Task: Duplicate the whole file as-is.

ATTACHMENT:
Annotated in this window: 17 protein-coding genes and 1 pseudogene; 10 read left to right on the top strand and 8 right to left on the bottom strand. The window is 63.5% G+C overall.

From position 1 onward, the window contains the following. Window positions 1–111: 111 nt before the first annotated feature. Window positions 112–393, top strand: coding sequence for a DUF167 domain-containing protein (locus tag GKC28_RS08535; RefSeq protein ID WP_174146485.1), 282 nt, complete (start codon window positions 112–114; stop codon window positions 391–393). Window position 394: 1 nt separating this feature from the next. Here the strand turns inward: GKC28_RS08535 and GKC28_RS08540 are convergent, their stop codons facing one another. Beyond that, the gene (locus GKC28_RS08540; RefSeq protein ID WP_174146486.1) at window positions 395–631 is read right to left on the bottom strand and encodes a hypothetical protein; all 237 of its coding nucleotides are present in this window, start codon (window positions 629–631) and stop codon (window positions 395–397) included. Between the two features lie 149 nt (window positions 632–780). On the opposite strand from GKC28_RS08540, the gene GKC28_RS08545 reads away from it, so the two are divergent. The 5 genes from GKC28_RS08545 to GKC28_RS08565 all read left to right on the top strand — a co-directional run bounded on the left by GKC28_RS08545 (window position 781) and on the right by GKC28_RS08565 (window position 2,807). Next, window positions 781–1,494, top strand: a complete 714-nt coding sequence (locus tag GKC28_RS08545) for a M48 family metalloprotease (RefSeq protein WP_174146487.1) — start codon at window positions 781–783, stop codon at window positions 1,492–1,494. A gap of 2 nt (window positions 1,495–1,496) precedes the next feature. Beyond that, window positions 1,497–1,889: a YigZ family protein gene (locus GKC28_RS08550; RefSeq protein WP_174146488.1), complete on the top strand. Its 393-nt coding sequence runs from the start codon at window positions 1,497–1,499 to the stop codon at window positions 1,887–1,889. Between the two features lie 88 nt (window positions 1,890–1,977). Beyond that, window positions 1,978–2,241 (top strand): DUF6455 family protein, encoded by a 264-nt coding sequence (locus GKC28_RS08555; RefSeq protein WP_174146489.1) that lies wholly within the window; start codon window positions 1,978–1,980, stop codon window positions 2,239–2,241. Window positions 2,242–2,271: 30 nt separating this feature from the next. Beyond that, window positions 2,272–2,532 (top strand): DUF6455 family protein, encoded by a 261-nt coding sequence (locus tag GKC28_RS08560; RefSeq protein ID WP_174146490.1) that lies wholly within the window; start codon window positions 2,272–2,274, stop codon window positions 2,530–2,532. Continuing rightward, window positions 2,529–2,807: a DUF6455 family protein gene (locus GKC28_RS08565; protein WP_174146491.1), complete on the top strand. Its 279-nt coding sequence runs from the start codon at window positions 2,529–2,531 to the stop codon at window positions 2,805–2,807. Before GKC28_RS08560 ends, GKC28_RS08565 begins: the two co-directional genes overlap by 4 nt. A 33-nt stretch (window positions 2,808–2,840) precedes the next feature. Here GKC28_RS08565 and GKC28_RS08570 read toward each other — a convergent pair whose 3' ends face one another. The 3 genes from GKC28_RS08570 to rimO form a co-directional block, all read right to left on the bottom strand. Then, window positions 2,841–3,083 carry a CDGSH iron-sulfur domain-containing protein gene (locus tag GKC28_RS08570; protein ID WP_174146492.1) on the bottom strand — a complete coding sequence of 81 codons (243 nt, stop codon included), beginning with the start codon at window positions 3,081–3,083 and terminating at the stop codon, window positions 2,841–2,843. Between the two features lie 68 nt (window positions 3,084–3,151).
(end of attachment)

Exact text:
Annotated in this window: 17 protein-coding genes and 1 pseudogene; 10 read left to right on the top strand and 8 right to left on the bottom strand. The window is 63.5% G+C overall.

From position 1 onward, the window contains the following. Window positions 1–111: 111 nt before the first annotated feature. Window positions 112–393, top strand: coding sequence for a DUF167 domain-containing protein (locus tag GKC28_RS08535; RefSeq protein ID WP_174146485.1), 282 nt, complete (start codon window positions 112–114; stop codon window positions 391–393). Window position 394: 1 nt separating this feature from the next. Here the strand turns inward: GKC28_RS08535 and GKC28_RS08540 are convergent, their stop codons facing one another. Beyond that, the gene (locus GKC28_RS08540; RefSeq protein ID WP_174146486.1) at window positions 395–631 is read right to left on the bottom strand and encodes a hypothetical protein; all 237 of its coding nucleotides are present in this window, start codon (window positions 629–631) and stop codon (window positions 395–397) included. Between the two features lie 149 nt (window positions 632–780). On the opposite strand from GKC28_RS08540, the gene GKC28_RS08545 reads away from it, so the two are divergent. The 5 genes from GKC28_RS08545 to GKC28_RS08565 all read left to right on the top strand — a co-directional run bounded on the left by GKC28_RS08545 (window position 781) and on the right by GKC28_RS08565 (window position 2,807). Next, window positions 781–1,494, top strand: a complete 714-nt coding sequence (locus tag GKC28_RS08545) for a M48 family metalloprotease (RefSeq protein WP_174146487.1) — start codon at window positions 781–783, stop codon at window positions 1,492–1,494. A gap of 2 nt (window positions 1,495–1,496) precedes the next feature. Beyond that, window positions 1,497–1,889: a YigZ family protein gene (locus GKC28_RS08550; RefSeq protein WP_174146488.1), complete on the top strand. Its 393-nt coding sequence runs from the start codon at window positions 1,497–1,499 to the stop codon at window positions 1,887–1,889. Between the two features lie 88 nt (window positions 1,890–1,977). Beyond that, window positions 1,978–2,241 (top strand): DUF6455 family protein, encoded by a 264-nt coding sequence (locus GKC28_RS08555; RefSeq protein WP_174146489.1) that lies wholly within the window; start codon window positions 1,978–1,980, stop codon window positions 2,239–2,241. Window positions 2,242–2,271: 30 nt separating this feature from the next. Beyond that, window positions 2,272–2,532 (top strand): DUF6455 family protein, encoded by a 261-nt coding sequence (locus tag GKC28_RS08560; RefSeq protein ID WP_174146490.1) that lies wholly within the window; start codon window positions 2,272–2,274, stop codon window positions 2,530–2,532. Continuing rightward, window positions 2,529–2,807: a DUF6455 family protein gene (locus GKC28_RS08565; protein WP_174146491.1), complete on the top strand. Its 279-nt coding sequence runs from the start codon at window positions 2,529–2,531 to the stop codon at window positions 2,805–2,807. Before GKC28_RS08560 ends, GKC28_RS08565 begins: the two co-directional genes overlap by 4 nt. A 33-nt stretch (window positions 2,808–2,840) precedes the next feature. Here GKC28_RS08565 and GKC28_RS08570 read toward each other — a convergent pair whose 3' ends face one another. The 3 genes from GKC28_RS08570 to rimO form a co-directional block, all read right to left on the bottom strand. Then, window positions 2,841–3,083 carry a CDGSH iron-sulfur domain-containing protein gene (locus tag GKC28_RS08570; protein ID WP_174146492.1) on the bottom strand — a complete coding sequence of 81 codons (243 nt, stop codon included), beginning with the start codon at window positions 3,081–3,083 and terminating at the stop codon, window positions 2,841–2,843. Between the two features lie 68 nt (window positions 3,084–3,151).